Medicare is a specialized form of health insurance geared toward a specific group of people. This generally includes retirees, those 65 years of age or older and others who meet certain health requirements. However, some individuals may have more than one health insurance policy. Claims and compensation can become complicated if you have more than a single Medicare plan, so it is important to understand which plan is your primary payment and how the policies work together.
Medicare and Group Health Insurance
Many of those who qualify for Medicare are retired, but some may still work or have spouses who still work. If this applies to you, you may still be covered under an employer’s group health insurance plan. In general, a group health insurance policy should provide payment before Medicare. For example, if you have a procedure that is covered under your health insurance, group health insurance should cover the primary bills while the remaining costs are sent to your Medicare plan.
However, there is an exception. If you or your spouse’s employer has less than 20 employees, Medicare may pay first while group health insurance pays second.
As with all overlapping plans, these policies must work together on who is the primary payer and secondary payer. A primary payer—in this case, the group health insurance—covers the bills immediately owed while a secondary payer—in this case, Medicare—acts as a supplemental insurance. This can be useful if you have medical bills that exceed the limits of your primary payer, as the secondary payer can cover the remaining balance.
Medicare and Retiree Health Plans
Some employers offer retirement group health plans for previous employees who retire. If you have both a retiree group health plan and Medicare, Medicare will generally pay first while your group health insurance provides supplement. To qualify for this, you must not be currently employed.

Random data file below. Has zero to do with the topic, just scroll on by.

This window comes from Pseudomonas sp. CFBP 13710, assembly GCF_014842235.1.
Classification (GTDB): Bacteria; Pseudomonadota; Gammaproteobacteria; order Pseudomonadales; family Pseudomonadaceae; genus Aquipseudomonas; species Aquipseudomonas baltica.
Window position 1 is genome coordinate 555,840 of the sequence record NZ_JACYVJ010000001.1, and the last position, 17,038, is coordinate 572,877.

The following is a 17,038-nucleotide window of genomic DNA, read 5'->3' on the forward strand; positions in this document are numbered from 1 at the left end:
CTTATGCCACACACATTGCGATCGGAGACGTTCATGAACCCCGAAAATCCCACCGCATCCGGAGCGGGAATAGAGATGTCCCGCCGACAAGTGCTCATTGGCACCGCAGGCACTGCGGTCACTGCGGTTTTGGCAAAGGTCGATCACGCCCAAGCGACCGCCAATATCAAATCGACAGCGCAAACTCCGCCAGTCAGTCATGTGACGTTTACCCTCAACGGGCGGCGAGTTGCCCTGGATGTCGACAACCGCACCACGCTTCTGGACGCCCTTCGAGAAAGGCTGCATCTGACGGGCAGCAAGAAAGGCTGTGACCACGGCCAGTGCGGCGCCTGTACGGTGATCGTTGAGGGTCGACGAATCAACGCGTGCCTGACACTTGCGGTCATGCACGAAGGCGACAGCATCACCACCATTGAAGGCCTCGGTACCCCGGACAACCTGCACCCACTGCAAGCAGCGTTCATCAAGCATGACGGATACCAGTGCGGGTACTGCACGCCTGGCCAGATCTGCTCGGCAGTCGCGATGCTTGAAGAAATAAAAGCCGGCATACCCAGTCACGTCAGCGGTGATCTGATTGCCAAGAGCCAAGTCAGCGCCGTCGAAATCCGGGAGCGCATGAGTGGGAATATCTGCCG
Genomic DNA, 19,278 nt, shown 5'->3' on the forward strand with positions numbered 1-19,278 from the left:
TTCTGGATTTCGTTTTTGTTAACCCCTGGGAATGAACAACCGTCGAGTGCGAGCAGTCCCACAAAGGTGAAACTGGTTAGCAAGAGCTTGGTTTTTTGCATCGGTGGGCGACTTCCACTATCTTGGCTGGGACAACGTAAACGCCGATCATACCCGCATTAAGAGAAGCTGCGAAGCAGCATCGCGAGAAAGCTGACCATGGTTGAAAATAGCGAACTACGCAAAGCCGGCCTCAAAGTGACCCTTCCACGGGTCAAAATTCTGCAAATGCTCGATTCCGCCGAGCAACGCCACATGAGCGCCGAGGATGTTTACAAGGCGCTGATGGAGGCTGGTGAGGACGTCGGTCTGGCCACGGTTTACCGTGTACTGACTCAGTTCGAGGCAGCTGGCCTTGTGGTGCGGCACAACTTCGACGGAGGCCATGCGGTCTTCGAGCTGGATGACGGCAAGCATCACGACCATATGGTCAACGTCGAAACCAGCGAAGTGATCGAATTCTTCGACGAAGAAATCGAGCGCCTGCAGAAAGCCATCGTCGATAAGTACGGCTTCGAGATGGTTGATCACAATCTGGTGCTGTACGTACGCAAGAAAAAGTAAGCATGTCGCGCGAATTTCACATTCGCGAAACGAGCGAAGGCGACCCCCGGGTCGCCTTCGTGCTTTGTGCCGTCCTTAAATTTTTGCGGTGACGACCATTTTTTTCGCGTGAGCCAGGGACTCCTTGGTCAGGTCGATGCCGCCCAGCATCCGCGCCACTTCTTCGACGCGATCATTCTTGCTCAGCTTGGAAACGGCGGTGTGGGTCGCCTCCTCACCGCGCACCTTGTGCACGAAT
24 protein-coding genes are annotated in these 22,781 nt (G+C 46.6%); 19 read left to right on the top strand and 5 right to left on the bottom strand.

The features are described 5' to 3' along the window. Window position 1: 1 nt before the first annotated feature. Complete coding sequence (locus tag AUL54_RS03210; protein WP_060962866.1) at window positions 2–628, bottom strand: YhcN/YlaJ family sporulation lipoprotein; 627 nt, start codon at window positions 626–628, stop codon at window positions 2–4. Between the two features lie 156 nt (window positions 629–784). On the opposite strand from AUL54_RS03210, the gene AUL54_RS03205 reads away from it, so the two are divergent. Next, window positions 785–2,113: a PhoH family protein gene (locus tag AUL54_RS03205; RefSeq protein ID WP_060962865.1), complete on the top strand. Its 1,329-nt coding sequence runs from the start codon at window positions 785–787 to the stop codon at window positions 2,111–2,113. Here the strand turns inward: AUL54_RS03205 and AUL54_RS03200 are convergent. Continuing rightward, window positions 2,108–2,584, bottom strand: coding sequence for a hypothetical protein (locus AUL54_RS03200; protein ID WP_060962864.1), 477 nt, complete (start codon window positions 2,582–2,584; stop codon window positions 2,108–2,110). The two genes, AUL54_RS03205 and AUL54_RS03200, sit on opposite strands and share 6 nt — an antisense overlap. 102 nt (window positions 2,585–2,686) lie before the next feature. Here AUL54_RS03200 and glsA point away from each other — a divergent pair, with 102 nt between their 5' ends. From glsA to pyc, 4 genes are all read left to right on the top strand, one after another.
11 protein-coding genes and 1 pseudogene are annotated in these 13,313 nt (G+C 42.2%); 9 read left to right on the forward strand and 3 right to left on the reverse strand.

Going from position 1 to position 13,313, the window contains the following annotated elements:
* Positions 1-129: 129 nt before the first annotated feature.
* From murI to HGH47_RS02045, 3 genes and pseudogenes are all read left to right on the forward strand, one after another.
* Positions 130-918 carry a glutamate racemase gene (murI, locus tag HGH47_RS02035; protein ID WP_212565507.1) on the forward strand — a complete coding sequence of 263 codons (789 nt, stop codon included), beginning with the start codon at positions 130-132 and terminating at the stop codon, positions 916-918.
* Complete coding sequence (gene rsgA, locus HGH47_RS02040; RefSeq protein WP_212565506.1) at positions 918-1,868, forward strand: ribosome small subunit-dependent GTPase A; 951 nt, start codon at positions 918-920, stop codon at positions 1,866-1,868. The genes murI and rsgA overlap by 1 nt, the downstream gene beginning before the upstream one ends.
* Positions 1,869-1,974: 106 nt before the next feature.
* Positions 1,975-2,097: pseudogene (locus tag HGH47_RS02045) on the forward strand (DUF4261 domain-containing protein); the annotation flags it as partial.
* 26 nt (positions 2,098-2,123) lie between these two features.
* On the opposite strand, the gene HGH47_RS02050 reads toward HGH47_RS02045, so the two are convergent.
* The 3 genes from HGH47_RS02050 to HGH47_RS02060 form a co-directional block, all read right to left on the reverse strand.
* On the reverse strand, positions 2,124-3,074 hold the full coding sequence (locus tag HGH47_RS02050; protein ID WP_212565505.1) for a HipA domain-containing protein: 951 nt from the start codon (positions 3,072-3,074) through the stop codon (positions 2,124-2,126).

Medicare and Family Group Health Insurance
In the case where you are covered under a family member’s group health insurance who is not a spouse, the requirements for payment between Medicare and the group health insurance are different. In cases where the employer employs more than 100 workers, their group health insurance plans will pay first. If the employer has less than 100 workers, Medicare will generally pay first while group health insurance pays second.
Medicare and Liability Accidents
Many of your other insurance policies, such as home insurance and auto insurance, come with medical payments coverage. If you are in a car accident, for example, your vehicle’s medical payments coverage should help with medical bills you and your passengers may face. Generally, this type of insurance will pay first even if you already have Medicare. However, if a claim on your other insurance policy exceeds a certain time limit (such as 120 days), your bills may instead go to your Medicare plan. Keep in mind that Medicare will still only cover expenses that are covered normally under the policy. If you have a liability claim denied and Medicare does not cover all of your expenses, you will be held responsible for the remaining costs.
The same rules apply if you are injured due to a workplace injury and are out on workers compensation.
Medicare and Veterans’ Benefits
Veterans’ benefits act differently with Medicare than most other insurance policies. Since many of these plans overlap, you may not be able to receive compensation from both Medicare and VA for the same medical service.
Can You Have More Than One Medicare Plan?
In general, you cannot have more than one Medicare plan at a time, including Medicare Advantage plans. Even though Medicare Advantage plans are primarily available through private insurers, individuals are still only able to enroll in a single plan at a time. There may be short overlap when transferring from one plan to another or switching from Original Medicare to Medicare Advantage, but otherwise only one plan is allowed.
Also keep in mind that Medicare operates differently than health insurance plans such as group health insurance. Where some private health insurance plans may cover spouses, Medicare only covers individuals. If you and your spouse both need Medicare Advantage, you will have to purchase separate policies in order for you both to be covered.
If you have any questions about your Medicare plan and other health insurance policies, be sure to speak with your insurance agent. An agent can help you decide what coverage you need and identify who will pay first when it comes to medical bills with multiple insurers.